1. Following the application to the President, the Arbitrator was duly appointed on 12 July 2012, but that is not a determination of jurisdiction by the RICS, merely an administrative function.
    1. The Arbitrator decided that, for the purposes of complying with the provisions of Section 12(3), the demand for arbitration made on 5 April 2012 was a day late and that the “next termination date” for the purposes of the Section was 5 April 2012 and that the demand for arbitration needed to be made before that date, namely it needed to be made on 4 April 2012 at the latest.
Landlord’s case
    1. In the appeal, the Landlord placed reliance upon the Court of Appeal decision in Yeandle v Reigate Borough Council [1996], where Lord Justice Leggatt explained that a notice to quit a tenancy ending at midnight between 28 and 29 September can specify either of those two dates as the date for delivery of possession because “the tenancy would be construed as ending on the last moment of the 28th or the first moment of the 29th. In other words, because they both identify the end of the relevant period of 12 months, they mean the same as each other in this context’.
Tenant’s case
    1. In the appeal, on behalf of the Tenant, reliance was placed on the case of Thompson v Bradley (2006), a decision in the Birmingham County Court, albeit allocated to the Chancery Business List. The relevant facts in that case were: –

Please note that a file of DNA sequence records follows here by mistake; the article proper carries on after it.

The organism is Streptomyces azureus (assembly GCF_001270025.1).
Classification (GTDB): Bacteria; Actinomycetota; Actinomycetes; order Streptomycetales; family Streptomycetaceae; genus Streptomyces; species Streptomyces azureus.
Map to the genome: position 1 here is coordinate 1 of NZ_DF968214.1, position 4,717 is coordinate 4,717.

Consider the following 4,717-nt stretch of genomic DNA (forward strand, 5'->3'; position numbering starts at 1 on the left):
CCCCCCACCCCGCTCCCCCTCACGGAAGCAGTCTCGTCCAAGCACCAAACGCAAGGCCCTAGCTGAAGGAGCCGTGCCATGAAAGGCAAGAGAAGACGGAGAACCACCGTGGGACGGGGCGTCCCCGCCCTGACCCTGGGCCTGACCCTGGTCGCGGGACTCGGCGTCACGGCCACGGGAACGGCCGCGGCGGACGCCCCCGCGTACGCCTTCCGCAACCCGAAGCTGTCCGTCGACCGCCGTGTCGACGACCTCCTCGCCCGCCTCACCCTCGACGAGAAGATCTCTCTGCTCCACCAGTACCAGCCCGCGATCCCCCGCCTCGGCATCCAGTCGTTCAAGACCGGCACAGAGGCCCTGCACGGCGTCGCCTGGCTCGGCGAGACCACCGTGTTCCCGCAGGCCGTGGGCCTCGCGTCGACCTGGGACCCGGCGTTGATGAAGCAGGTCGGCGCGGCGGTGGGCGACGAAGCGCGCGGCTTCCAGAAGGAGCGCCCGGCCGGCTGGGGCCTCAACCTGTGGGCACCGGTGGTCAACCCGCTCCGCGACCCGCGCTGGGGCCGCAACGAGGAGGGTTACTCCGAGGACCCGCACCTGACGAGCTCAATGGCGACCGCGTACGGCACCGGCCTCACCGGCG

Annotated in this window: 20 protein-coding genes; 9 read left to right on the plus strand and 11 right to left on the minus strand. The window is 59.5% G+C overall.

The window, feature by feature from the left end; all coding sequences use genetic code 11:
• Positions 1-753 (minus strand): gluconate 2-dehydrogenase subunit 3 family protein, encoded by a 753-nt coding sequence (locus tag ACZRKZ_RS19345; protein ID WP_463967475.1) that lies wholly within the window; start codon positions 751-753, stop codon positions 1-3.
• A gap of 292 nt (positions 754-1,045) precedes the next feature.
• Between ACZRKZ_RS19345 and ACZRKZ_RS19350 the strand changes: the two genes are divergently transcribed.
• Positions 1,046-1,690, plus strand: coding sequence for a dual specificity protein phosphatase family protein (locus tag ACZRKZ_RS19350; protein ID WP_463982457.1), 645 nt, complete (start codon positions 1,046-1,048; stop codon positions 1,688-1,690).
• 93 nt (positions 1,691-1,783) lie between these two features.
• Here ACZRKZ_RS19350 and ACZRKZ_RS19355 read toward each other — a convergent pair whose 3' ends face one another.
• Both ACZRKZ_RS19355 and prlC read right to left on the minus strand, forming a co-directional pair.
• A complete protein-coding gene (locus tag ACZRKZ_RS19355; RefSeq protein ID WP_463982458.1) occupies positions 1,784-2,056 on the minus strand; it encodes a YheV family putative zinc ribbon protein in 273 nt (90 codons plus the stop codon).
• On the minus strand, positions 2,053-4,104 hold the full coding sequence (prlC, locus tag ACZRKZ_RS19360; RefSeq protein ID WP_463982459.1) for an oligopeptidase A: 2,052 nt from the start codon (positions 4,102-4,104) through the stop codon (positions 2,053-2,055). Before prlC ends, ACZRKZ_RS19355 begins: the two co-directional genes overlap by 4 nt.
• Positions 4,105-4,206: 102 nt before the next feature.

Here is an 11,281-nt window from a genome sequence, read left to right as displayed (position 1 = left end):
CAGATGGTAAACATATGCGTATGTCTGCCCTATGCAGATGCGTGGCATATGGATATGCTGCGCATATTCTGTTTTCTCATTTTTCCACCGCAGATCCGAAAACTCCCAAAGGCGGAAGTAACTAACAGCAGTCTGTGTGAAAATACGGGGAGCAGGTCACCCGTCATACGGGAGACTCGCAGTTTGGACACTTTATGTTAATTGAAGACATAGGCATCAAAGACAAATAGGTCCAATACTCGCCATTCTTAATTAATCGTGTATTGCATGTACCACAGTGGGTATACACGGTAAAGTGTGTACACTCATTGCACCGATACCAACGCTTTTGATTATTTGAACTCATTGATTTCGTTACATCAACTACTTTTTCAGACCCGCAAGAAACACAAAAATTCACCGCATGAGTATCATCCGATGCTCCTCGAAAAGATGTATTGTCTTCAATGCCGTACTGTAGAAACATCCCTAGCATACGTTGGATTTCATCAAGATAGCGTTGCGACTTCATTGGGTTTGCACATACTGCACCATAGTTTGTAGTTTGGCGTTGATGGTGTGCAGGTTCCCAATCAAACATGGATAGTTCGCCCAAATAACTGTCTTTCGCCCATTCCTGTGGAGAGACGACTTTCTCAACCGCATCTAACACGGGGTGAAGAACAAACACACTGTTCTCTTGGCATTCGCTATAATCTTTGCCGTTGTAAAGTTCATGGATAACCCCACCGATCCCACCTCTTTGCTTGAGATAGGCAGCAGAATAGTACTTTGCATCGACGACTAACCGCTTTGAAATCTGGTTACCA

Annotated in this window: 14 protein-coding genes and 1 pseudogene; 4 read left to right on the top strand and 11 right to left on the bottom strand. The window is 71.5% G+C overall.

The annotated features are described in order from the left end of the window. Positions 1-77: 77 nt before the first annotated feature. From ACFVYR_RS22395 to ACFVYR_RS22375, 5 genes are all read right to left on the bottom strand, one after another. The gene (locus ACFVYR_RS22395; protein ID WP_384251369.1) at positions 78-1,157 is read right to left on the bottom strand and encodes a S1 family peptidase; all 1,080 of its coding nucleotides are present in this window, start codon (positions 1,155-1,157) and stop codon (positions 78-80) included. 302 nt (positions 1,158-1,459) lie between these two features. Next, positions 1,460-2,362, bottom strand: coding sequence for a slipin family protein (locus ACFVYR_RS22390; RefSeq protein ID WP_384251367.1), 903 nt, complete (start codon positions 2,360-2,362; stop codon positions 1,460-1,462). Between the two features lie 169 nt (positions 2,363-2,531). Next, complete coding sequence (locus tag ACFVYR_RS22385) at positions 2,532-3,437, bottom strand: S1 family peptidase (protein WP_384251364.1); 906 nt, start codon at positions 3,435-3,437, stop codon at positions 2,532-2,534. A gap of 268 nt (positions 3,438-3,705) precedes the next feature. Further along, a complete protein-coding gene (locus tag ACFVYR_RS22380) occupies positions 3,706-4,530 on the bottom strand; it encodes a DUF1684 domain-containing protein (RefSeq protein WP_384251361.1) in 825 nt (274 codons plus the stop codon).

• The lease commenced on 29 September 1996 and was held by the tenant from year to year, until determined at the end of any year of the tenancy by not less than twelve calendar months notice in writing.
    • The Judge determined that “the start date of any one year’s tenancy is the 29th September and the last of it is the 28th September”.
    • The Judge observed that the “termination date”, for the purposes of interpreting the notice under consideration in that case, meant 28th September 2005. He found that “Section 12 of the 1986 Act required the application for the appointment of the Arbitrator to have been made before the termination date, namely, at the latest, on the 28th September 2005′.
The Appeal
    1. Applying those facts and analysis to the case under appeal, it was submitted on behalf of the Tenant that: –
    • The Tenancy Agreement commenced on 6 April 1999.
    • The “start date” was therefore 6 April. The “last date” was therefore 5 April
    • The termination date, adopting the position in Thompson v Bradley, would be 5 April and the last day for making the application pursuant to Section 12(3) would be the previous day, namely 4 April.
    1. After the legal arguments were exchanged, the Landlord conceded. Whatever the outcome of the appeal might have been, had it proceeded to a hearing, the one thing which is absolutely clear is that anybody seeking to activate a rent review should not leave it to the last moment.

© P R Williams

September 2019

P R Williams, Ebery Williams – Author of Scammell, Densham & Williams Law of Agricultural Holdings